african blue basil

I have a real aversion to anything with overtones of licorice…which is why I was so excited to find a basil that had no trace of that aftertaste.

african blue basil plant

As far as I know, the only way to get it is to grow it yourself, so I haunt the early spring farmers’ markets for plants. It roots easily, so pinching off a few sprigs and putting them in a glass of water on the windowsill can turn a couple of plants into many. For the two of us, five plants is about right.

african blue basil sprig

The leaves are much smaller than those on the commonest variety, so I snip them off into the food processor with a pair of scissors. The stems are purple, as are the undersides of the leaves, which have a rough texture. Because of the dark coloration, a pesto will not have the bright green you might expect from a regular pesto, but man, will it be delicious, especially if you are licorice-averse, as I am.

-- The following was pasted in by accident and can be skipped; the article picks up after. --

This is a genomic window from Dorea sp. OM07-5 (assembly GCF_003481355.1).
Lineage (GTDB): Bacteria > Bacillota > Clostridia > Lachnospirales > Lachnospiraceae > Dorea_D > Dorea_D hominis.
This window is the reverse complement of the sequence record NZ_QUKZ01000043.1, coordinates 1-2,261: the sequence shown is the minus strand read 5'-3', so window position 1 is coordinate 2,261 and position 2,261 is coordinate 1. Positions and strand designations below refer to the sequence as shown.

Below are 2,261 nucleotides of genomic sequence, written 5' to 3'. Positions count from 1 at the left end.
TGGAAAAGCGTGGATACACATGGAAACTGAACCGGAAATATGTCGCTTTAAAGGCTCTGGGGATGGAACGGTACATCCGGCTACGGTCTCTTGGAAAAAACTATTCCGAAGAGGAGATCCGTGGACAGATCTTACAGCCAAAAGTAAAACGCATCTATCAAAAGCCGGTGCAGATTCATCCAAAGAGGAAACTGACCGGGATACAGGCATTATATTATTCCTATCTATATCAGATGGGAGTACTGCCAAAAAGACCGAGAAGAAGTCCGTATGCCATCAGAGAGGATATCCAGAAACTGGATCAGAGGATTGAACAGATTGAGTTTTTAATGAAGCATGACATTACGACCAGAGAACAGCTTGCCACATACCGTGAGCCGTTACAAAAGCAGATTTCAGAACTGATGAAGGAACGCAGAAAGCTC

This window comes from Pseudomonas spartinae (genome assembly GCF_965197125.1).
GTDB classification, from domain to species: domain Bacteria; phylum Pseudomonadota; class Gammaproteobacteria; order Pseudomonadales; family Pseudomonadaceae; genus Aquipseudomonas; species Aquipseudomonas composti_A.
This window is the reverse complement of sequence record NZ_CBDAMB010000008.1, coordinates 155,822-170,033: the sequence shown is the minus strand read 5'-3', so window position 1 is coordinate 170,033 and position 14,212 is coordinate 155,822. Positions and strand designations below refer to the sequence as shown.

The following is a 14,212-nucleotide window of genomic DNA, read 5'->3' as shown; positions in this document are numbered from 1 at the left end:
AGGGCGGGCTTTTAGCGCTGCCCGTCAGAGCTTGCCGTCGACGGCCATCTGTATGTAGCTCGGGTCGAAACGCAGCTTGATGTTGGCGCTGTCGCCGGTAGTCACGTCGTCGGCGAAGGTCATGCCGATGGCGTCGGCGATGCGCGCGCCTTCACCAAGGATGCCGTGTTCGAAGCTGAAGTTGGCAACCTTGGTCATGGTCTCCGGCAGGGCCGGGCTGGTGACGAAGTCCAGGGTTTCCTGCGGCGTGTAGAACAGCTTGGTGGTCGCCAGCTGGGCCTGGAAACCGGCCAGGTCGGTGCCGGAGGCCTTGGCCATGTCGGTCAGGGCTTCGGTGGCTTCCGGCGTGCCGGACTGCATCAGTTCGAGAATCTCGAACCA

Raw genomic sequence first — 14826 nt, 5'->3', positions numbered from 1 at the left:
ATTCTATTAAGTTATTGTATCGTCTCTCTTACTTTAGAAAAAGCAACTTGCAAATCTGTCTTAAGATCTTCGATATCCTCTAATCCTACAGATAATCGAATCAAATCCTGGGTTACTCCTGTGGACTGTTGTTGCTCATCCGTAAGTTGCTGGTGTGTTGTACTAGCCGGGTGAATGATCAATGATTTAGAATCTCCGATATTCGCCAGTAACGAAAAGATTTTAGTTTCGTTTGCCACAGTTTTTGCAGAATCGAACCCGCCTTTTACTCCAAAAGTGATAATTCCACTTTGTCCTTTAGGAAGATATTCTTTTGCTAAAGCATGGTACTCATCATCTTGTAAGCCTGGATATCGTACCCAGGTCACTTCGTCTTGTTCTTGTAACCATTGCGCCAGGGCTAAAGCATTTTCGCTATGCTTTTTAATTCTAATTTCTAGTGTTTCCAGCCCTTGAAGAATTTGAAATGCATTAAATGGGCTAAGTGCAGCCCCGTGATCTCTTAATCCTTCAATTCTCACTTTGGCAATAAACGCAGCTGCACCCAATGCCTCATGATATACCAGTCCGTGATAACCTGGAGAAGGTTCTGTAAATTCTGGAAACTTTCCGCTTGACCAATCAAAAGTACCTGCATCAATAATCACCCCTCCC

tomato/basil appetizer

A platter of cherry or other small tomatoes, halved and topped with a pesto made from this basil, makes for a tasty start to a meal. Because R has an aversion to pine nuts (much like my aversion to licorice, which he loves) I make my pesto with toasted walnuts. Wendy has created a venue for us to share the ways in which we enhance our gardens’ bounty. I’ve gotten some great ideas there. You can too.

10 thoughts on “african blue basil

  1. What a good idea to just top the tomatoes with this pesto. THe basil is really pretty and looks so healthy too. My basil does OK, but I do have to do a lot of snipping to keep the un-bug-eaten leaves.

Leave a Reply

Your email address will not be published. Required fields are marked *

You may use these HTML tags and attributes: <a href="" title=""> <abbr title=""> <acronym title=""> <b> <blockquote cite=""> <cite> <code> <del datetime=""> <em> <i> <q cite=""> <s> <strike> <strong>